Rupert Murdoch's News Group NewsÃƒâ€šÃ‚Âpapers has paid out more than Ãƒâ€šÃ‚Â£1m to
settle legal cases that threatened to reveal evidence of his
journalists' repeated involvement in the use of criminal methods to get
stories, writes Nick Davies in the Guardian.
The payments secured secrecy over out-of-court settlements in three cases that threatened to expose evidence of Murdoch journalists using private investigators who illegally hacked into the mobile phone messages of numerous public Ãƒâ€šÃ‚Âfigures to gain unlawful access to confidential personal data, including tax records, social security files, bank statements and itemised phone bills. Cabinet ministers, MPs, actors and sports stars were all targets of the private investigators.
Today, the Guardian reveals details of the suppressed evidence, which may open the door to hundreds more legal actions by victims of News Group, the Murdoch company that publishes the News of the World and the Sun, as well as provoking police inquiries into reporters who were involved and the senior executives responsible for them. The evidence also poses difficult questions for:
ÃƒÂ¢Ã¢â€šÂ¬Ã‚Â¢ Conservative leader David Cameron's director of communications, Andy Coulson, who was deputy editor and then editor of the News of the World when, the suppressed evidence shows, journalists for whom he was responsible were engaging in hundreds of apparently illegal acts.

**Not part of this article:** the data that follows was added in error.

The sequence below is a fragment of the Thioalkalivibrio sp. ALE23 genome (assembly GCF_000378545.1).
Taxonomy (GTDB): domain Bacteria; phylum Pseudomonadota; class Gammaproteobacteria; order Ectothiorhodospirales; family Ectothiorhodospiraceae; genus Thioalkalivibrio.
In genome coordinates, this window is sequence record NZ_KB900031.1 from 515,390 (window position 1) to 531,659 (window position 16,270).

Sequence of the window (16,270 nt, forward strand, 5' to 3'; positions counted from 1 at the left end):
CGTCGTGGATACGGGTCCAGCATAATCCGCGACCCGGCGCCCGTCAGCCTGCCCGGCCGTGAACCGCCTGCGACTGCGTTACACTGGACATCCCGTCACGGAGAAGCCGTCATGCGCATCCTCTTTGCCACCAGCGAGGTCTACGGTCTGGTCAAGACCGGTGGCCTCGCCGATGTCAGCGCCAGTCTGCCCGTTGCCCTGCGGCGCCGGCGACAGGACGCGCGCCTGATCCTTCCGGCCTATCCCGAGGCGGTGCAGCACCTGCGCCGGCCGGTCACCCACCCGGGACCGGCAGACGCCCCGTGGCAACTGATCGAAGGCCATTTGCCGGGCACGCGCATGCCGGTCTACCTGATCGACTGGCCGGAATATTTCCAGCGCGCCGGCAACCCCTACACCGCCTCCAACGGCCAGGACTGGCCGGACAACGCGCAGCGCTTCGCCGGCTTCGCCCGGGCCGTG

ÃƒÂ¢Ã¢â€šÂ¬Ã‚Â¢ Murdoch executives who, albeit in good faith, misled a parliamentary select committee, the Press Complaints Commission and the public.
ÃƒÂ¢Ã¢â€šÂ¬Ã‚Â¢ The Metropolitan police, which did not alert all those whose phones were targeted, and the Crown Prosecution Service, which did not pursue all possible charges against News Group personnel.
ÃƒÂ¢Ã¢â€šÂ¬Ã‚Â¢ The Press Complaints Commission, which claimed to have conducted an investigation, but failed to uncover any evidence of illegal activity.
The suppressed legal cases are linked to the jailing in January 2007 of a News of the World reporter, Clive Goodman, for hacking into the mobile phones of three royal staff, an offence under the Regulation of Investigatory Powers Act. At the time, News International said it knew of no other journalist who was involved in hacking phones and that Goodman had acted without their knowledge.
Click here to read the full report, posted on guardian.co.uk.